Proto-Indo-Aryan is the reconstructed proto-language of the Indo-Aryan languages. It is intended to reconstruct the language of the Proto-Indo-Aryans, it is descended from Proto-Indo-Iranian and thus from Proto-Indo-European. It is a Satem language. Proto-Indo-Aryan is meant to be the predecessor of Old Indo-Aryan, directly attested as Vedic and Mitanni-Aryan. Indeed and Mitanni-Aryan are close to Proto-Indo-Aryan; some of the Prakrits display a few minor features derived from Proto-Indo-Aryan that had disappeared in Vedic Sanskrit. Today, several Modern Indo-Aryan languages are extant. Despite the great archaicity of Vedic, the other Indo-Aryan languages preserve a small number of archaic features lost in Vedic. One of these is the representation of Proto-Indo-European * * r. Vedic merge both as /r/. However, some instances of Indo-European /l/ again surface in Classical Sanskrit, indicating that the contrast survived in an early Indo-Aryan dialect parallel to Vedic.. The common consonant cluster kṣ /kʂ/ of Vedic and Sanskrit has a wide range of Proto-Indo-European and Proto-Indo-Iranian sources, which remain distinct in Indo-Aryan languages: PIE *ks, *kʷs, *gs, *gʷs > PII *kš > Middle Indo-Aryan kh-, -kkh- PIE *dʰgʷʰ, *gʰs, *gʷʰs > PII *gʱžʱ > Middle Indo-Aryan gh-, -ggh- PIE *tḱ.

Three (Joel Plaskett album)

Three is the third solo album by Canadian indie rock musician Joel Plaskett, released on March 24, 2009. Plaskett produced and recorded the album himself at his own Scotland Yard studio in Dartmouth, Nova Scotia. In addition to being released as a triple album, the number three is reflected in several other aspects of the album; each disc has nine songs on it, many of which are titled with a single word or phrase repeated three times. The album's release date of 3/24/09 consists of numbers divisible by three, the cover features an image of Plaskett holding three fingers up, preorders through MapleMusic were distributed with access to exclusive tickets, priced at $66, which would entitle the purchaser to a seat in the first twelve rows of Plaskett's concert at Toronto's Massey Hall the night before the album's release. According to Plaskett, the discs tell a story of "going away, being alone and coming home", with each disc representing one of those three themes. Guest musicians on the album include singers Ana Egge and Rose Cousins, who were at the Folk Alliance festival in Memphis in 2007.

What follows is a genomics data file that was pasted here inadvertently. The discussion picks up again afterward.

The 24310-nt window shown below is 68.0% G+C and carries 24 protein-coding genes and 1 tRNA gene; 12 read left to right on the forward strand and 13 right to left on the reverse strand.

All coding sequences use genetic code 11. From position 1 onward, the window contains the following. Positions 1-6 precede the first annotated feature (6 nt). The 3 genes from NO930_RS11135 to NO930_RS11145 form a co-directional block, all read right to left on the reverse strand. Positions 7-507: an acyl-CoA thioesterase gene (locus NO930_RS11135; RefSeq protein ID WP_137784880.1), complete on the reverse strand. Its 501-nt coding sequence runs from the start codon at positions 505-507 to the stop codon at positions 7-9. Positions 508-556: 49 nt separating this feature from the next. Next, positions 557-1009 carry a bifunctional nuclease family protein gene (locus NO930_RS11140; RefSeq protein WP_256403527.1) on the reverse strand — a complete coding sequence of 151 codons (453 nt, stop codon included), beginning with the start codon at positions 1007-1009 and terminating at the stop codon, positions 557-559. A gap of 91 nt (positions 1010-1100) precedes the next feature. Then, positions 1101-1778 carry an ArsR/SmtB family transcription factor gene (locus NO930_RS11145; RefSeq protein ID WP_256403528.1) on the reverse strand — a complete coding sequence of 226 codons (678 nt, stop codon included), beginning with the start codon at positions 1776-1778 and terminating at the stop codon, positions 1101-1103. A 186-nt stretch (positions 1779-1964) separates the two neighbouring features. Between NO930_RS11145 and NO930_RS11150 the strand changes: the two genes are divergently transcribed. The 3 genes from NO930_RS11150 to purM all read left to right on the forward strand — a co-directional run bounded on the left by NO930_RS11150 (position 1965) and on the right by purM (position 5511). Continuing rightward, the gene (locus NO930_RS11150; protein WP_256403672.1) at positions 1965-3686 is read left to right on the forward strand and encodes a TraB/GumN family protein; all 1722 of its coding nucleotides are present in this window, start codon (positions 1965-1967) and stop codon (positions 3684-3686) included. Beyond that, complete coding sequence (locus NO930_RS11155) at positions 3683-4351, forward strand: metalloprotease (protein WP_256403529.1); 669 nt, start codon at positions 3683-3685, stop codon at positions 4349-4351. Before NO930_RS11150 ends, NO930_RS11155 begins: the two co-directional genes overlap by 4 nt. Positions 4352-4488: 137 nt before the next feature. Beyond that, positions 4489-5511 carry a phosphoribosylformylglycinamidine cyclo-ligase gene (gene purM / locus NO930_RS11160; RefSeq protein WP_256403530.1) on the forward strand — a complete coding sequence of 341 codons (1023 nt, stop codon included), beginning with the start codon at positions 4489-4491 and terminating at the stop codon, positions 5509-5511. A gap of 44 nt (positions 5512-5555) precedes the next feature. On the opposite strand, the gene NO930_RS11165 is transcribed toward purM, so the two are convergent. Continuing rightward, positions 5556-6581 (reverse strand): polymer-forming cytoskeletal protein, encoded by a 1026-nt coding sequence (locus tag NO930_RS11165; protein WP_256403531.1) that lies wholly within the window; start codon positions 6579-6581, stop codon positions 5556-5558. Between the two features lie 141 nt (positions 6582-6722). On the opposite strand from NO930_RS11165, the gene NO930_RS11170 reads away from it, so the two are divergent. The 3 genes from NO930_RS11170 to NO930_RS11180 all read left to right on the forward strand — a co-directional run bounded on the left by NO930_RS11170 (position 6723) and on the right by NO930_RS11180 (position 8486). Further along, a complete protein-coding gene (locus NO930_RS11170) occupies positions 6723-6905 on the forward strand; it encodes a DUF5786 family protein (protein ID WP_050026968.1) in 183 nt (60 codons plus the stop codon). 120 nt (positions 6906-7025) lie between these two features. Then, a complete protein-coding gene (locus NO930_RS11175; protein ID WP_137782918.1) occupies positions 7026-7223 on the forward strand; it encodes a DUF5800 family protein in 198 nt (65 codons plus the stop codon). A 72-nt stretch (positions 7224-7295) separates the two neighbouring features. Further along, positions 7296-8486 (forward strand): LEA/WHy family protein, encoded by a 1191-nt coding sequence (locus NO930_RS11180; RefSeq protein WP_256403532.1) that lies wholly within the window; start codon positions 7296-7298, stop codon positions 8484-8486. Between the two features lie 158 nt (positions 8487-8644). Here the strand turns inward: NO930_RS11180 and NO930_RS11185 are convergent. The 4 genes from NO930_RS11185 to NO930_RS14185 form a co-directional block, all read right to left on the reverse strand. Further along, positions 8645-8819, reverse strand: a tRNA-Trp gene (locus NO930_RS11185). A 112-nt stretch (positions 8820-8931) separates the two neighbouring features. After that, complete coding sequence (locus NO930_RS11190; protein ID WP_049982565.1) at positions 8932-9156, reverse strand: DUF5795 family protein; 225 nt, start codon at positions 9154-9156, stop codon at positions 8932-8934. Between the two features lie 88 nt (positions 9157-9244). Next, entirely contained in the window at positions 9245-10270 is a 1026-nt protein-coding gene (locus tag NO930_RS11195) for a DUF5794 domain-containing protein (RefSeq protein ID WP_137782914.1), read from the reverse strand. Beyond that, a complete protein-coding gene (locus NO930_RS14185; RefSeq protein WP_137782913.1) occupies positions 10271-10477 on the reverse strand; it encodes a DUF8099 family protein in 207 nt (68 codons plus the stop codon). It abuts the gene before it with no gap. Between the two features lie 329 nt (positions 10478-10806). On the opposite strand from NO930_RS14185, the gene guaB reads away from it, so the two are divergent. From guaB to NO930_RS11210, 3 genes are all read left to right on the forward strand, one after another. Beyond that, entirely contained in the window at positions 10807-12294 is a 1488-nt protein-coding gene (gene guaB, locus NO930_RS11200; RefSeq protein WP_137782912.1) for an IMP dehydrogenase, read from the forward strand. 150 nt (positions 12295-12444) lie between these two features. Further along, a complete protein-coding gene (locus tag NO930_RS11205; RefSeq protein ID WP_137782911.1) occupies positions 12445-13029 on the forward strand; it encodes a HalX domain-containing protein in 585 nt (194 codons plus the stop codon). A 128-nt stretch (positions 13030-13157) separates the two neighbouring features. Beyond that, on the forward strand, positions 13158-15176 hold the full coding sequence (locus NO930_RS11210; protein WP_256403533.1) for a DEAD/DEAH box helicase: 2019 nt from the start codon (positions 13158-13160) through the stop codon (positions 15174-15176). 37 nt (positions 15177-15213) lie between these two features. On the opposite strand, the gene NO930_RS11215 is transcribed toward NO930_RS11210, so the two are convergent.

The three of them tried jamming at Easley McCain Recording in Memphis, Plaskett decided he wanted to have them on his new album and write parts for them. Plaskett's father Bill was a significant contributor to the album, offering songwriting and arranging and playing bouzouki, acoustic guitar, tenor guitar, piano; the album was shortlisted for the 2009 Polaris Music Prize. It won Contemporary Album of the Year at the 2009 Canadian Folk Music Awards. In June 2009, Plaskett released a follow-up EP, entitled Three More, which contained three songs not featured on the original album. In 2010, Plaskett released a condensed version of Three called Three to One for the non-Canadian market. All tracks are written by Joel Plaskett, except where noted

Amygdala hijack